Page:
Chevrolet offered a station wagon in the top-of-the-line Bel Air series for the first time in 1954. It was a handsome eight-passenger wagon with a high roofline that made it a true carryall for the suburbanite who wanted to haul both family and lumber. The wagon seated eight and both back seats could be removed to increase its cargo space. The deluxe trim of the Bel Air also signaled the coming of the station wagon as a family car worthy of Chevrolet's other top models, and not just something for the handyman. The Bel Airs were easily recognizable by the spear-shaped double molding on the rear fender, and the wagon had a vestige of simulated woodgrain trim. Under the hood, Chevrolet introduced a "Blue Flame" six-cylinder engine for the 1953-54 model years, but this would also be the last year Chevrolet would offer only six-cylinders throughout its model lines.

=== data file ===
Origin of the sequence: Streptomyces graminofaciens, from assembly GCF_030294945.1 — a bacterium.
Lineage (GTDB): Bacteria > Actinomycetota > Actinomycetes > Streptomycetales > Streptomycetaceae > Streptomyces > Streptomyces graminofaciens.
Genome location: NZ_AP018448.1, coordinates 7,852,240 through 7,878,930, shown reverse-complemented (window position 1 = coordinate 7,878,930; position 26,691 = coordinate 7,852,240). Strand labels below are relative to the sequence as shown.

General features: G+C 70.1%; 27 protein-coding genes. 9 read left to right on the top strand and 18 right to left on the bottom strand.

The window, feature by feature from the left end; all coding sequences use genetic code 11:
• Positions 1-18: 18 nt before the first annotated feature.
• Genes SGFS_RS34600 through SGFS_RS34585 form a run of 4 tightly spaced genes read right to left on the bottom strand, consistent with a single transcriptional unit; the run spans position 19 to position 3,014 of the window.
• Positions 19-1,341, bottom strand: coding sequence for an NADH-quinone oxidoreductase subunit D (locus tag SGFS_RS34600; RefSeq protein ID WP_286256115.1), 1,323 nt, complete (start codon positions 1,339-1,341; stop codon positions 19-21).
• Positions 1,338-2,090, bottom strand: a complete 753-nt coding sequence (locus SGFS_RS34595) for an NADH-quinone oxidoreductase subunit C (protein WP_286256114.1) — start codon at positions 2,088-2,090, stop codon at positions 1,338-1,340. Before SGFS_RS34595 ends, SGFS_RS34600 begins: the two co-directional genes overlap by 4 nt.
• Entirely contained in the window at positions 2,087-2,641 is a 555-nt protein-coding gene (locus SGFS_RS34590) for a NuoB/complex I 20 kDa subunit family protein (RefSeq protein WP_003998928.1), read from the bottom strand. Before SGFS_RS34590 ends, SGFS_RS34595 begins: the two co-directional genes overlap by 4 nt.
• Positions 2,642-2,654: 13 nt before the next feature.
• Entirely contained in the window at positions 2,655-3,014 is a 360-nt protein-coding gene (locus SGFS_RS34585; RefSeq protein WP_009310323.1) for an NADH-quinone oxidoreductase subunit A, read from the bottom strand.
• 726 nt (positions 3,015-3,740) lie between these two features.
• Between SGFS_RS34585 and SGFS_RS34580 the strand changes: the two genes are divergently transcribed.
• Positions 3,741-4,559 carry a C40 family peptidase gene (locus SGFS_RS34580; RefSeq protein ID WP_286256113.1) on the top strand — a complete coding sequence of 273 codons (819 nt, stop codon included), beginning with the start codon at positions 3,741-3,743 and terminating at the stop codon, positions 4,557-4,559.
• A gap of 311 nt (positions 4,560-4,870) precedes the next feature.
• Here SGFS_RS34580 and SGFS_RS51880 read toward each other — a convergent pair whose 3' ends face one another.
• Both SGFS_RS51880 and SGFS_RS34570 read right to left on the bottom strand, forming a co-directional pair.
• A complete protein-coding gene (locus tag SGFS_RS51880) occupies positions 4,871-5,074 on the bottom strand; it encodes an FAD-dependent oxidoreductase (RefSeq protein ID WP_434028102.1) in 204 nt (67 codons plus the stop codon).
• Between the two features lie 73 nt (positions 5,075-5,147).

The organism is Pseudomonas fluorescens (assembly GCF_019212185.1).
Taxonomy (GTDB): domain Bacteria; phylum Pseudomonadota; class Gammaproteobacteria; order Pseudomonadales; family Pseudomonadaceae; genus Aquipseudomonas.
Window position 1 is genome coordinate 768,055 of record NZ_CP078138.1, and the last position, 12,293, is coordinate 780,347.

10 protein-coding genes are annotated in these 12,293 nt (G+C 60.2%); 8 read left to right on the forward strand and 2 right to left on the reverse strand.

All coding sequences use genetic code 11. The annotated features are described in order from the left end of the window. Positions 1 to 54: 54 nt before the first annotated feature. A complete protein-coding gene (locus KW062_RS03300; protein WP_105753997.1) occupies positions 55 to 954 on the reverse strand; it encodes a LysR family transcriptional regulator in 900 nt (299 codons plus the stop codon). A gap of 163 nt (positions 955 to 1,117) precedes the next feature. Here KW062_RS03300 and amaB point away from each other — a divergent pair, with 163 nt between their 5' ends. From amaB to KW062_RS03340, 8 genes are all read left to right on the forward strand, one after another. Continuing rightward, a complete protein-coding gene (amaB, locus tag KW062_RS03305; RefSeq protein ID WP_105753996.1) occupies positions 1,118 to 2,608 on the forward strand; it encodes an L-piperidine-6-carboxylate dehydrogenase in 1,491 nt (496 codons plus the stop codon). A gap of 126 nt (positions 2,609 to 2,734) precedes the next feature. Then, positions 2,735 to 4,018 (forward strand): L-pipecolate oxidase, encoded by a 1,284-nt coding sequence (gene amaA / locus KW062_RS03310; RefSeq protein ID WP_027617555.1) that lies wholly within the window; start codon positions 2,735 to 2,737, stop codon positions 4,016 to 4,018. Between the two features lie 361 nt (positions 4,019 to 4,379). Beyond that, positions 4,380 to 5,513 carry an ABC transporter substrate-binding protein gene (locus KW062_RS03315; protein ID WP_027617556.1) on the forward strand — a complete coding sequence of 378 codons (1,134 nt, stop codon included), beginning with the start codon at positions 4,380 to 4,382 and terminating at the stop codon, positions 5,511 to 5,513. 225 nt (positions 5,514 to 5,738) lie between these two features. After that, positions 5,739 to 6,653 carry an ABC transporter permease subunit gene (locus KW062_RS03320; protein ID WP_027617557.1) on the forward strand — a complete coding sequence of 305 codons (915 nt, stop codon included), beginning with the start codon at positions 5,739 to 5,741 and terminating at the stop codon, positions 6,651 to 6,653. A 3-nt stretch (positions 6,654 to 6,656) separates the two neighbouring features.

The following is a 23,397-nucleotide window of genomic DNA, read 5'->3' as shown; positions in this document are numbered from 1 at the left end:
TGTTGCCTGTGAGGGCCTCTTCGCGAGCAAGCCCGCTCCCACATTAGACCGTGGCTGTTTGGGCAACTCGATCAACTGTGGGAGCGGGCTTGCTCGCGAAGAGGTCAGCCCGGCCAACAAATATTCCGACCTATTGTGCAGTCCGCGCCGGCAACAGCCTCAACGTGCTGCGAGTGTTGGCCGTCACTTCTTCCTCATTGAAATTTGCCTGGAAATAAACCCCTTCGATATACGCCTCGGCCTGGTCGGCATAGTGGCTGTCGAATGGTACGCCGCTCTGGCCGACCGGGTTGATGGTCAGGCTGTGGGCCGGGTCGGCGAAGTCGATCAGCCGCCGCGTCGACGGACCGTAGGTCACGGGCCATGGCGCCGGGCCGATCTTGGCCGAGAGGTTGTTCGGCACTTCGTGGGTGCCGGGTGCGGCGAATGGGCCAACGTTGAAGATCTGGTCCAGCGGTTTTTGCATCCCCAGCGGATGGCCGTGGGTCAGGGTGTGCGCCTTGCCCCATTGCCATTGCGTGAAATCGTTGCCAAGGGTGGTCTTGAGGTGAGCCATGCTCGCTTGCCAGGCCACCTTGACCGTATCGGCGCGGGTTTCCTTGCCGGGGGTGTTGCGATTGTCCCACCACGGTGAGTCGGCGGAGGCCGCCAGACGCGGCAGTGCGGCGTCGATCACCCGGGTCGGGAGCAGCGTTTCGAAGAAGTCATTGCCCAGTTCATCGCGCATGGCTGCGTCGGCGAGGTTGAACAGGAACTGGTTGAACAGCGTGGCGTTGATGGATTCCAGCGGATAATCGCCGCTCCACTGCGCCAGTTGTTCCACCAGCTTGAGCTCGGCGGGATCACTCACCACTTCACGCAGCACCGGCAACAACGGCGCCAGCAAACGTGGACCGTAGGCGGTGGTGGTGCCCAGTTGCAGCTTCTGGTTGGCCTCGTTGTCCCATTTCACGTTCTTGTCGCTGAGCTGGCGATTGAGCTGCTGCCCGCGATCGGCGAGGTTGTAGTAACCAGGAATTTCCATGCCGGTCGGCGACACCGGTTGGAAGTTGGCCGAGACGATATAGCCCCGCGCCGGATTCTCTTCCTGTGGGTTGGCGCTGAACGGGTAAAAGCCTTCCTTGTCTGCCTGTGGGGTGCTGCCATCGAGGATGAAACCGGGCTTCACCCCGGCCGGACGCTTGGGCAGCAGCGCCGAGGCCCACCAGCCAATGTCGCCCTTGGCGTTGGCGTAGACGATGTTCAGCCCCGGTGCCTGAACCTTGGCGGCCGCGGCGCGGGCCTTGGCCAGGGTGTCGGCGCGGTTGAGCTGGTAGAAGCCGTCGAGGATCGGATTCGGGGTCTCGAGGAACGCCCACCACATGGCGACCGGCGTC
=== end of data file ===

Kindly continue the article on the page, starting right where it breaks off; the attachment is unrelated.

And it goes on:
Engine 235.5-cubic-inch inline six-cylinder
Horsepower 115 at 3,700 rpm
Wheelbase 115 inches
Overall length 199 inches
Seating capacity 8
President Dwight D. Eisenhower
Median family income $4,173
Dow Jones industrial average (year-end) 404.38
Academy Award movie "On the Waterfront"
Milestone First open heart surgery performed.